Old Middle New Kingdoms

Ancient Egyptian history comprises three principal kingdoms. The pyramids date from the Old Kingdom (2670-2150 BC), when lively trade made ambitious building projects possible. Ruling from the nearby capital of Memphis, Pharaoh Zoser and his chief architect, Imhotep, built the pyramid at Saqqara. Subsequent Pharaohs constructed ever larger temples and pyramids, culminating in the

Gulfof Solium

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Sid i Barani


Mars a Matruh


Sidi Abdel RahmarW*

International Airport


00 Memphis HDahshur H/ Pyramid ropr Meidum

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Qattara Depression al-Fayoum1

? South Gala Plateau

Wadi Rayyan Protectorate



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Far afra



Great Sand Sea limestone Plateau

Temples of Abu Simbej


O Wad i Haifa

Uweinat (2000m)

mighty pyramids of Giza built for Cheops, Chephren and Mycerinus.

The Middle Kingdom (2056-1650 BC) was marked by the rise of a new and illustrious capital at Thebes (Luxor). It was during the New Kingdom (1550-1076 BC), however, that ancient Egyptian culture blossomed. Wonders such as the Temple of Karnak and the West Bank tombs were the visible expression of a rich culture that established Egypt, under the great dynasties of Tuthmosis and Ramses, as the greatest regional power.

From Alexander to Independence

From 1184 BC, Egypt disintegrated into local principalities and it wasn't until Alexander the Great arrived in the 4th century BC that the country was reunited. For the next 300 years Egypt was ruled from Alexandria by the descendants of his general, Ptolemy. The Romans arrived in 31 BC, leaving behind little to show for their occupation except the introduction of Christianity in AD 2.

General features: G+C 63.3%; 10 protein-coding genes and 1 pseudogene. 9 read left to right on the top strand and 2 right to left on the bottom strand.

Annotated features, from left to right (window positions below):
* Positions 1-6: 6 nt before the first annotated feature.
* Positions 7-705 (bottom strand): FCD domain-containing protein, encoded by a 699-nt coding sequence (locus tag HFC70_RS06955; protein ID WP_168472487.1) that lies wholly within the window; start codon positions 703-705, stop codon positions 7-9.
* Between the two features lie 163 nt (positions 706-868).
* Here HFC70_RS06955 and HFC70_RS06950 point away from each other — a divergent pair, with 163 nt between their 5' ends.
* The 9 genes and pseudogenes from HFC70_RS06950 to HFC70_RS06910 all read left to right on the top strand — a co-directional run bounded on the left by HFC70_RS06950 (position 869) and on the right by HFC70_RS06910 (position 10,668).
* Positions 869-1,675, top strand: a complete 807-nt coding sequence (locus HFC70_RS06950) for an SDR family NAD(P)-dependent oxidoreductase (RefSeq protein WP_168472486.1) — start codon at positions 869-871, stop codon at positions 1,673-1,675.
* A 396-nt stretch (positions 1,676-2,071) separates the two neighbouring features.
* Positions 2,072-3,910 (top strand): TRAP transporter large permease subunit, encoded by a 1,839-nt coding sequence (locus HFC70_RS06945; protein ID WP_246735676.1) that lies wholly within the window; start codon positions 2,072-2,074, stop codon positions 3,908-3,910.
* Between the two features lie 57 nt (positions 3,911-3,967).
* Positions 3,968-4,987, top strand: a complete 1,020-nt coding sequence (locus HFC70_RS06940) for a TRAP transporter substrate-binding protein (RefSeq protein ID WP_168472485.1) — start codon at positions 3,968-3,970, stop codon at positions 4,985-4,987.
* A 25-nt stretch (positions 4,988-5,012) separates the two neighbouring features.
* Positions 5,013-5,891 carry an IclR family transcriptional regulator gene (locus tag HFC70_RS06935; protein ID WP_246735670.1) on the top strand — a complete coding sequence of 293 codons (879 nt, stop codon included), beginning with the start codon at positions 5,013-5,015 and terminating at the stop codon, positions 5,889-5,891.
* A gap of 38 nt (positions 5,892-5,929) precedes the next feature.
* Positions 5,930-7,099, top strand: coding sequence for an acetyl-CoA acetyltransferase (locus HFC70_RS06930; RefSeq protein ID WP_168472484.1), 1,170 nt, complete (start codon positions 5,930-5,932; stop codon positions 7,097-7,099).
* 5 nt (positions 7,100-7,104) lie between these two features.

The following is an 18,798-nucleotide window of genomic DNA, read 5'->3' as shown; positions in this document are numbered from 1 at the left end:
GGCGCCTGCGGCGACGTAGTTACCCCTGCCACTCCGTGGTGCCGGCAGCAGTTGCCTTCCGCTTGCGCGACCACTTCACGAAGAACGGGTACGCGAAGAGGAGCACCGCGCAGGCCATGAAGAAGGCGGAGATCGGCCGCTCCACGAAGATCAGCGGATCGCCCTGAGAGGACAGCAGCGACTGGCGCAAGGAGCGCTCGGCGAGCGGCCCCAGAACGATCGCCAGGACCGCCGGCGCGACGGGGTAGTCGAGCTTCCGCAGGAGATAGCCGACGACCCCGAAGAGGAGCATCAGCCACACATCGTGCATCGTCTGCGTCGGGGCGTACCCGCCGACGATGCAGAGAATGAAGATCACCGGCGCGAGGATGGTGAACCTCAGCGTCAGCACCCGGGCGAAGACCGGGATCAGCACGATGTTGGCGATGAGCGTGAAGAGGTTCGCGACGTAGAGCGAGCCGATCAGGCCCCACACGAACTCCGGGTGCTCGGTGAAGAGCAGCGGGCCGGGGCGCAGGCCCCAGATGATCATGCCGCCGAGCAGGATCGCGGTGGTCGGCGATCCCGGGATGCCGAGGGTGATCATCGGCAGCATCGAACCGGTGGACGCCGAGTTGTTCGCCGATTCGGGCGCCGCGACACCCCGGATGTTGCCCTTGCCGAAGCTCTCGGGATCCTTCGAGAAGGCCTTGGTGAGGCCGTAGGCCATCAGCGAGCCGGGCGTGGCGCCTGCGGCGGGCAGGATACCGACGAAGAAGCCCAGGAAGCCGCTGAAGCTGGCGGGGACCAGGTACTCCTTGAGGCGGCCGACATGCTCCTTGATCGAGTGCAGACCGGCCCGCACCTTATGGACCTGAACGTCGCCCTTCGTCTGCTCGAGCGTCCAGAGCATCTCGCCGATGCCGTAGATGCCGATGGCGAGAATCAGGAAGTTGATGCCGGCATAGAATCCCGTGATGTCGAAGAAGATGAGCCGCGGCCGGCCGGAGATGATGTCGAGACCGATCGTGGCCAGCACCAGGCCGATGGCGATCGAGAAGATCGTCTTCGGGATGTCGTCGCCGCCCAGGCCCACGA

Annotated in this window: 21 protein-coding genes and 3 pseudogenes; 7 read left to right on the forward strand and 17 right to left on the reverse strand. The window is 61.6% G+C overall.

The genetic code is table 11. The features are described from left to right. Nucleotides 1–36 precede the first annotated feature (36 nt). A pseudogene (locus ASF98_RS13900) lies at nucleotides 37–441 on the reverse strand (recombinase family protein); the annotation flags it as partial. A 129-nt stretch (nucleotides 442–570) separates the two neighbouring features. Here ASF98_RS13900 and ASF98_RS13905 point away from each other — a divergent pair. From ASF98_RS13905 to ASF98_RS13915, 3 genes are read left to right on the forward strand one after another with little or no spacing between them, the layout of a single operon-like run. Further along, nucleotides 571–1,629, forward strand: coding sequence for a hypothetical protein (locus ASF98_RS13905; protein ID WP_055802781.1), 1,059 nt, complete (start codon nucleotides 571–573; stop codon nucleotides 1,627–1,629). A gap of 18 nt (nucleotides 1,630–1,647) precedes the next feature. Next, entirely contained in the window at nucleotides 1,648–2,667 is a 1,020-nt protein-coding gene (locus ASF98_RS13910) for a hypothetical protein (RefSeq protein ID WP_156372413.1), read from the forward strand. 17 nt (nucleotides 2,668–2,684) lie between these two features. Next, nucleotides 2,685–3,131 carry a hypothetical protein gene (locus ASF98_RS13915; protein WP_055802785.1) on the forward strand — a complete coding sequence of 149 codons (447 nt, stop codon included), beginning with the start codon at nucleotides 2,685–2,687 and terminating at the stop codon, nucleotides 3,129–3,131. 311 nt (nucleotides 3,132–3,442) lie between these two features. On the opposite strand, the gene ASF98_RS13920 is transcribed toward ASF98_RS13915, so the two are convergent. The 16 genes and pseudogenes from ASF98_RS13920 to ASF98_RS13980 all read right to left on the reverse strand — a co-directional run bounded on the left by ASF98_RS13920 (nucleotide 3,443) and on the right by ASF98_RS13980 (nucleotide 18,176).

In AD 640, Arab armies brought Islam to Egypt. With it came a cultural revival and the foundation of Cairo in AD 969 by the Fatimid dynasty. Arts and sciences flourished and trade brought wealth into the country. The Turks found the prize irresistible, and in the early 16th century, Egypt became part of the Ottoman Empire. The French followed suitin the 19th century under Napoleon, and the British made Egypt a protectorate during WWI.

0 150 km

0 190 miles

0 150 km

0 190 miles

After nearly 2000 years of colonisation, revolution resulted in self-rule in 1952. Nasser became Egypt's first president in 1956, establishing his authority by buying out French and British claims to the Suez Canal but losing the 1967 war with Israel. His successor, Sadat, concluded the second war with Israel with the controversial 1979 Camp David Agreement. Widely blamed for betraying pan-Arabist principles, Sadat was assassinated in 1981.

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